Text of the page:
Be forewarned my friends… loading this album up on your player of choice will instantly reconfigure the technology of that device. Without any outwardly observable signs that changes are taking place, it will have been empowered with the capacities for both time travel and teleportation. You won’t realize any of this until you hit play and find yourself delivered to somewhere between Topanga Canyon and Chavez Ravine… sometime between 1978 and 1985.
From that vantage of time and place, you’ll be hard pressed to find any band who doesn’t blush and take it as a compliment when you compare their sound to the Heartbreakers or the L. A. Mafia. You won’t have any better luck looking for songwriters that bristle at comparisons to Tom Petty, Jackson Brown, or Warren Zevon.
But, at some point you will resurface in the year 2019 in whatever little corner of the world that you started out in. That’s when things might get a little bit tricky for you.
The album is loaded with well-written songs that are performed to perfection by a tight and talented band. One that is fronted by two skilled singers who, in turns, support and counter-point one another in interesting ways. The arrangements and production shoot for a sound that has been used to great effect by the best of the best , and they hit that target.
The combined effect does such an impressive job of paying homage to the giants of that bygone era in rock history that it becomes both the album’s most defining quality and its most troubling aspect at the same time.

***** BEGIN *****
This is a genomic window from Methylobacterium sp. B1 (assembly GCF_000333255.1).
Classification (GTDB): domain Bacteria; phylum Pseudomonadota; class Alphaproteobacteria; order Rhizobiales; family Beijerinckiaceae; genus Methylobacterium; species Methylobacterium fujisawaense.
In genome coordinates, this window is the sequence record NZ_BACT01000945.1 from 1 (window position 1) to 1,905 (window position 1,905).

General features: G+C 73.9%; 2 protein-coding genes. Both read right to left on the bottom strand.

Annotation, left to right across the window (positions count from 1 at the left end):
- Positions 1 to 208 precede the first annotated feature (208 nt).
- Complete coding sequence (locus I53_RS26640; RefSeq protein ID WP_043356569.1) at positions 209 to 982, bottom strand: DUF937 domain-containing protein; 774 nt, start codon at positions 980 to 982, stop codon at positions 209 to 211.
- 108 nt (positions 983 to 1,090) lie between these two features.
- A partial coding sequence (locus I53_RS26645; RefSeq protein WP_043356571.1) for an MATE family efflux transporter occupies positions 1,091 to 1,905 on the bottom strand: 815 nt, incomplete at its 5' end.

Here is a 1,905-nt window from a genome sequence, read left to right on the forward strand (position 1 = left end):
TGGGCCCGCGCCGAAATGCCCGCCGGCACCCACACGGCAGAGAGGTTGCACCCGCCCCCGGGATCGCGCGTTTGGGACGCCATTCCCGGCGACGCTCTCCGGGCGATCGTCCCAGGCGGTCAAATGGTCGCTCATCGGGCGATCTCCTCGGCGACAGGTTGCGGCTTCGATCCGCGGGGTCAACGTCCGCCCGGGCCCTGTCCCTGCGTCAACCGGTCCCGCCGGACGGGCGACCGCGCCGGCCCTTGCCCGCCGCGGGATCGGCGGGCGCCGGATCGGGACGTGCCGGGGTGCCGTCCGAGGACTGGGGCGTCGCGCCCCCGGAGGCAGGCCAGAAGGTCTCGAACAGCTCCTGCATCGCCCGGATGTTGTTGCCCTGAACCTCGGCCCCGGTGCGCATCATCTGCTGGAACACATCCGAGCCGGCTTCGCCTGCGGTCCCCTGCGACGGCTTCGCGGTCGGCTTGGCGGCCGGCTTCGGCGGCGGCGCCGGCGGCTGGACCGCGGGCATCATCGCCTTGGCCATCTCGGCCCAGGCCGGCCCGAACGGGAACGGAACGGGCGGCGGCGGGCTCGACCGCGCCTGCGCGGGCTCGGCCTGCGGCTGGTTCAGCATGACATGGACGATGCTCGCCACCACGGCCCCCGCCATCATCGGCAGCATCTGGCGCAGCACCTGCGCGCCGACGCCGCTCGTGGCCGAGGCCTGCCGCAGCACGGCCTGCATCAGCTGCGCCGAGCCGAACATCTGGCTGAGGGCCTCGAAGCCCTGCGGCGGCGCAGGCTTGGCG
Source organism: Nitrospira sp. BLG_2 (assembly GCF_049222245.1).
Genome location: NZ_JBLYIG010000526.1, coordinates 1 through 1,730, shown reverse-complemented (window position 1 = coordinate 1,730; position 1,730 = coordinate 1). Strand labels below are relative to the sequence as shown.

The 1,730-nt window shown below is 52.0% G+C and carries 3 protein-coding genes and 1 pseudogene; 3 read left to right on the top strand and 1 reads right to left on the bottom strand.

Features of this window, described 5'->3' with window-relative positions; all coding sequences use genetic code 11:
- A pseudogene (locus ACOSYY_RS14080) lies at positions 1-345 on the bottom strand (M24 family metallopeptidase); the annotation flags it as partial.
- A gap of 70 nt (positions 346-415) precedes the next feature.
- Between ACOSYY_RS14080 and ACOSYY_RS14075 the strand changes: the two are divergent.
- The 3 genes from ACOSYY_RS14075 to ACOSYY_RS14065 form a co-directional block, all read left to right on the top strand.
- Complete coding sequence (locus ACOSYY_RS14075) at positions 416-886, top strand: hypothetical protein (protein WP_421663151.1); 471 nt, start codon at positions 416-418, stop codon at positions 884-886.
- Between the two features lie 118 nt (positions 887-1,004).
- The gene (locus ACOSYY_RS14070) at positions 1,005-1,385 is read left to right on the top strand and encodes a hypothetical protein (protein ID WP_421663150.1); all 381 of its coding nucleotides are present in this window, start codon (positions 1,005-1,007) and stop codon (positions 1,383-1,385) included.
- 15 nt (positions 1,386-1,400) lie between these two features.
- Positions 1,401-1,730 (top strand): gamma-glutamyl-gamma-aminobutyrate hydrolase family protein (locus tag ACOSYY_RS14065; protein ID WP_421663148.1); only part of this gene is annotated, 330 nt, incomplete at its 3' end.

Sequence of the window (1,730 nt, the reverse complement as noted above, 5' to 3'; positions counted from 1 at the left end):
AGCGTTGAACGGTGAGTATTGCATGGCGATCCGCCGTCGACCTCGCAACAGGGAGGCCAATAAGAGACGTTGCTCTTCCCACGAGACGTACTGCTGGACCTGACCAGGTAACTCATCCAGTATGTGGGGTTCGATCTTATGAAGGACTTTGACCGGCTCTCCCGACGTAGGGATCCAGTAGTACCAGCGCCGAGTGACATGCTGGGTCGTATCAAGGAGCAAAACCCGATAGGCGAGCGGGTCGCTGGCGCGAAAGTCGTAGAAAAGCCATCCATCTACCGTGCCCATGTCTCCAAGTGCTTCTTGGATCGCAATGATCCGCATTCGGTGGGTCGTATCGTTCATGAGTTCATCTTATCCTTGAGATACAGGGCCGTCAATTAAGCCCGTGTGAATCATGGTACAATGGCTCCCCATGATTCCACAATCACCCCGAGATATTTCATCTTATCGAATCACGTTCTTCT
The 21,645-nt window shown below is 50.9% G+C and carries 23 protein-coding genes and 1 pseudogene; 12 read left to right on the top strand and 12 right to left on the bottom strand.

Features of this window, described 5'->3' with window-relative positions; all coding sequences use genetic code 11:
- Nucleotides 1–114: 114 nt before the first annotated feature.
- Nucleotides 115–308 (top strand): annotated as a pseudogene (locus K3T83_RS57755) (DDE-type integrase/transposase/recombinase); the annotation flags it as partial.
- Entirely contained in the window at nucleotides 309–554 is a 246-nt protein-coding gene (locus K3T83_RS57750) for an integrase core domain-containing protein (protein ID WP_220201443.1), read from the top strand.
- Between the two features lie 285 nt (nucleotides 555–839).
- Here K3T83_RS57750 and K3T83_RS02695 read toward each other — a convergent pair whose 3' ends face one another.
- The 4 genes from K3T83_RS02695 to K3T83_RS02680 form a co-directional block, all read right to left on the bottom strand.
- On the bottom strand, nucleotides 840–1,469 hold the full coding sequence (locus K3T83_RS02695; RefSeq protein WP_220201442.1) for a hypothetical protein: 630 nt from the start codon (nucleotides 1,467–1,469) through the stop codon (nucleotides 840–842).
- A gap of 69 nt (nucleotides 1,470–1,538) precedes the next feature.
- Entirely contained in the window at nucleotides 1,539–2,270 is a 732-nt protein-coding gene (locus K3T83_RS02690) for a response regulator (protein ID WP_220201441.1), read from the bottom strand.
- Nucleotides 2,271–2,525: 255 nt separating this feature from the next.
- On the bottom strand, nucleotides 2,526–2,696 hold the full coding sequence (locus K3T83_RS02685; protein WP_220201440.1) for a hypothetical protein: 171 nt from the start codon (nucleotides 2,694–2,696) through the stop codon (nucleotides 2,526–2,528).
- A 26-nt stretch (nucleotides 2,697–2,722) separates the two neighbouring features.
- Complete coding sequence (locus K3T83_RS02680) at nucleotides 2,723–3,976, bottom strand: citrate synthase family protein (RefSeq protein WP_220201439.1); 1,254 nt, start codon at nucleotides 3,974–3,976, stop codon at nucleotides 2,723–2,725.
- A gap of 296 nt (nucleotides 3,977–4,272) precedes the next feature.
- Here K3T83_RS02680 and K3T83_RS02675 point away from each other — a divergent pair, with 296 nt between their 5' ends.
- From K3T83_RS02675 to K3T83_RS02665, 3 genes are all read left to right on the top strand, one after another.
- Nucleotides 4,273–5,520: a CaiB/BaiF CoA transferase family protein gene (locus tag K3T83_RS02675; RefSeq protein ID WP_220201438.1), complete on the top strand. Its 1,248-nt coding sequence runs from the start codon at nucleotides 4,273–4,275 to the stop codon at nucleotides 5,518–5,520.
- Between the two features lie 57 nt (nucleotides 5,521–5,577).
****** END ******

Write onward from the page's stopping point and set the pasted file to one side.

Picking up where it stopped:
To paraphrase Newton, you can see further when you’re standing on the shoulders of a giant. Yet, it’s worth noting that getting to the giant’s shoulders is a process that will likely involve being in the giant’s shadow at some times and at others, appearing to be ‘hanging on’ to said giant for dear life.
There is only one track on the album where the effort to scale the giant goes off the rails. ‘Theory of Everything’ is both lyrically and musically the weakest track on the album. It misses the mark on an emotional level. As such, it falls far enough short of the goal that it plays like a knock-off.
Songs like ‘Standing in the Shadows’, ‘Heaven’, and ‘I Don’t Wanna Wait’ are solid efforts but they don’t quite make it out of the shadow. They each sound a lot like somebody else who made really good music.
The tracks that stand out on this album are the ones that somehow manage to shrug off the comparisons and demand that the listener consider them on their own merits.
‘Lucinda’ opens the album up at arm’s length from the formula that unifies the tracks that follow. Muffled drums and halting guitar support mumble-y lyrics while tension builds. By the time the band pulls the trigger on the release, the listener is hooked.
‘Made in L.A.’ doesn’t deviate from the formula to raise itself out of the shadows. Instead, it hurls itself forward with such a sense of abandon that it stands out in any crowd.
‘Kansas City’ is another track that sticks to the formula even as it makes it all of the way to the giant’s shoulders. It fires on all cylinders. When front-man Casey Shea sings “Kansas City . . . only you can save me now” he offers the perfect metaphor for the album.
Getting out from under the weight of L.A. and out of the shadows of the giants is the best hope that the talented folks involved in this project will find the space to stretch their own legs and define their own sound. Anyone who wonders what Petty or Zevon would be putting out in 2019 should be hoping that Grand Canyon can find their footing.
If there is any group out there that can answer those questions convincingly… it’s them.